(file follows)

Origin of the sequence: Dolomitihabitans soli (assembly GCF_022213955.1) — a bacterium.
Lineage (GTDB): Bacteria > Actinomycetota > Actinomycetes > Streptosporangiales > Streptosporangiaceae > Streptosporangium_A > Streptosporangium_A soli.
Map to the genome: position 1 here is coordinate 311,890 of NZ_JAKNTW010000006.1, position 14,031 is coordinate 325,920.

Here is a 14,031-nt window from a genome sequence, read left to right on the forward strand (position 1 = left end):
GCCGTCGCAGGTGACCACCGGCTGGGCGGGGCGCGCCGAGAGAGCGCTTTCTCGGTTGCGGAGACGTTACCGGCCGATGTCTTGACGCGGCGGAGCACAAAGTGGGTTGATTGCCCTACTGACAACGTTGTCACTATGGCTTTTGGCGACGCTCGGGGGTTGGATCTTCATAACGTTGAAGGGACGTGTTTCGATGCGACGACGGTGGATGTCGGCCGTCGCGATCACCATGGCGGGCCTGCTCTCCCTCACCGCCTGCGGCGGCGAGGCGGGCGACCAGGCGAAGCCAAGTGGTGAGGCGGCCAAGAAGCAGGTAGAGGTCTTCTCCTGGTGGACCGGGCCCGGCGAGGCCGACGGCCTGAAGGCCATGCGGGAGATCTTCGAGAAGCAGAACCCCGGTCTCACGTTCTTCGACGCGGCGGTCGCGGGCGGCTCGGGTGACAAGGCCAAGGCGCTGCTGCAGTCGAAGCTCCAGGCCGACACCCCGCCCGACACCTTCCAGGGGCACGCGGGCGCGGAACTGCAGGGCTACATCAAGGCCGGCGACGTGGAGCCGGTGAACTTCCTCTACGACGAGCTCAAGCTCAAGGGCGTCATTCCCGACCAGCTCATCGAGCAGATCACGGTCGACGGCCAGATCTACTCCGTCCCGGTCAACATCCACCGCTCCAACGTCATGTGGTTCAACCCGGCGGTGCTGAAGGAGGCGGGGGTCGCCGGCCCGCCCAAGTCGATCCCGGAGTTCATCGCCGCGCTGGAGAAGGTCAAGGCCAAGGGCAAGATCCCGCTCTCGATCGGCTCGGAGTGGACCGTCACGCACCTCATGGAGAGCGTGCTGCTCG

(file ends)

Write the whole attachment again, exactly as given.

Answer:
Origin of the sequence: Dolomitihabitans soli (assembly GCF_022213955.1) — a bacterium.
Lineage (GTDB): Bacteria > Actinomycetota > Actinomycetes > Streptosporangiales > Streptosporangiaceae > Streptosporangium_A > Streptosporangium_A soli.
Map to the genome: position 1 here is coordinate 311,890 of NZ_JAKNTW010000006.1, position 14,031 is coordinate 325,920.

Here is a 14,031-nt window from a genome sequence, read left to right on the forward strand (position 1 = left end):
GCCGTCGCAGGTGACCACCGGCTGGGCGGGGCGCGCCGAGAGAGCGCTTTCTCGGTTGCGGAGACGTTACCGGCCGATGTCTTGACGCGGCGGAGCACAAAGTGGGTTGATTGCCCTACTGACAACGTTGTCACTATGGCTTTTGGCGACGCTCGGGGGTTGGATCTTCATAACGTTGAAGGGACGTGTTTCGATGCGACGACGGTGGATGTCGGCCGTCGCGATCACCATGGCGGGCCTGCTCTCCCTCACCGCCTGCGGCGGCGAGGCGGGCGACCAGGCGAAGCCAAGTGGTGAGGCGGCCAAGAAGCAGGTAGAGGTCTTCTCCTGGTGGACCGGGCCCGGCGAGGCCGACGGCCTGAAGGCCATGCGGGAGATCTTCGAGAAGCAGAACCCCGGTCTCACGTTCTTCGACGCGGCGGTCGCGGGCGGCTCGGGTGACAAGGCCAAGGCGCTGCTGCAGTCGAAGCTCCAGGCCGACACCCCGCCCGACACCTTCCAGGGGCACGCGGGCGCGGAACTGCAGGGCTACATCAAGGCCGGCGACGTGGAGCCGGTGAACTTCCTCTACGACGAGCTCAAGCTCAAGGGCGTCATTCCCGACCAGCTCATCGAGCAGATCACGGTCGACGGCCAGATCTACTCCGTCCCGGTCAACATCCACCGCTCCAACGTCATGTGGTTCAACCCGGCGGTGCTGAAGGAGGCGGGGGTCGCCGGCCCGCCCAAGTCGATCCCGGAGTTCATCGCCGCGCTGGAGAAGGTCAAGGCCAAGGGCAAGATCCCGCTCTCGATCGGCTCGGAGTGGACCGTCACGCACCTCATGGAGAGCGTGCTGCTCG